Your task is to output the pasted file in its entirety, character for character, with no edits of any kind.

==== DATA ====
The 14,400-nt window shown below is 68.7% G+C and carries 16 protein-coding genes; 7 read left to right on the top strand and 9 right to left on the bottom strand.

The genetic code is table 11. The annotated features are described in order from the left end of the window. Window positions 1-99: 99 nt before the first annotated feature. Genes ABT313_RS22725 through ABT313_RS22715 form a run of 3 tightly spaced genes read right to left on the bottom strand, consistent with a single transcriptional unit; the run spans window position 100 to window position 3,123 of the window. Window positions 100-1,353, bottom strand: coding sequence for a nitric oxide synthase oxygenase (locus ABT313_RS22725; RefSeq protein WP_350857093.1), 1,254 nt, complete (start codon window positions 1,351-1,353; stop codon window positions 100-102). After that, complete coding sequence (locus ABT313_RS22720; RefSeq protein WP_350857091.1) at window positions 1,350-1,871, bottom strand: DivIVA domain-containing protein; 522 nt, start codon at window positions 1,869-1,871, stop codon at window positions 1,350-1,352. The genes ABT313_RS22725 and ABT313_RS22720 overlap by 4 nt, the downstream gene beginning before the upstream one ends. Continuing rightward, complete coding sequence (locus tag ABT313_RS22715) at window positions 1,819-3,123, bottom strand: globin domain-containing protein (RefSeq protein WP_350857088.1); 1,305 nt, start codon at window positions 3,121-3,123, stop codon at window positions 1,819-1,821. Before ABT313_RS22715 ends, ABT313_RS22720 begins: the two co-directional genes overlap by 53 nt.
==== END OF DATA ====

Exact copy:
The 14,400-nt window shown below is 68.7% G+C and carries 16 protein-coding genes; 7 read left to right on the top strand and 9 right to left on the bottom strand.

The genetic code is table 11. The annotated features are described in order from the left end of the window. Window positions 1-99: 99 nt before the first annotated feature. Genes ABT313_RS22725 through ABT313_RS22715 form a run of 3 tightly spaced genes read right to left on the bottom strand, consistent with a single transcriptional unit; the run spans window position 100 to window position 3,123 of the window. Window positions 100-1,353, bottom strand: coding sequence for a nitric oxide synthase oxygenase (locus ABT313_RS22725; RefSeq protein WP_350857093.1), 1,254 nt, complete (start codon window positions 1,351-1,353; stop codon window positions 100-102). After that, complete coding sequence (locus ABT313_RS22720; RefSeq protein WP_350857091.1) at window positions 1,350-1,871, bottom strand: DivIVA domain-containing protein; 522 nt, start codon at window positions 1,869-1,871, stop codon at window positions 1,350-1,352. The genes ABT313_RS22725 and ABT313_RS22720 overlap by 4 nt, the downstream gene beginning before the upstream one ends. Continuing rightward, complete coding sequence (locus tag ABT313_RS22715) at window positions 1,819-3,123, bottom strand: globin domain-containing protein (RefSeq protein WP_350857088.1); 1,305 nt, start codon at window positions 3,121-3,123, stop codon at window positions 1,819-1,821. Before ABT313_RS22715 ends, ABT313_RS22720 begins: the two co-directional genes overlap by 53 nt.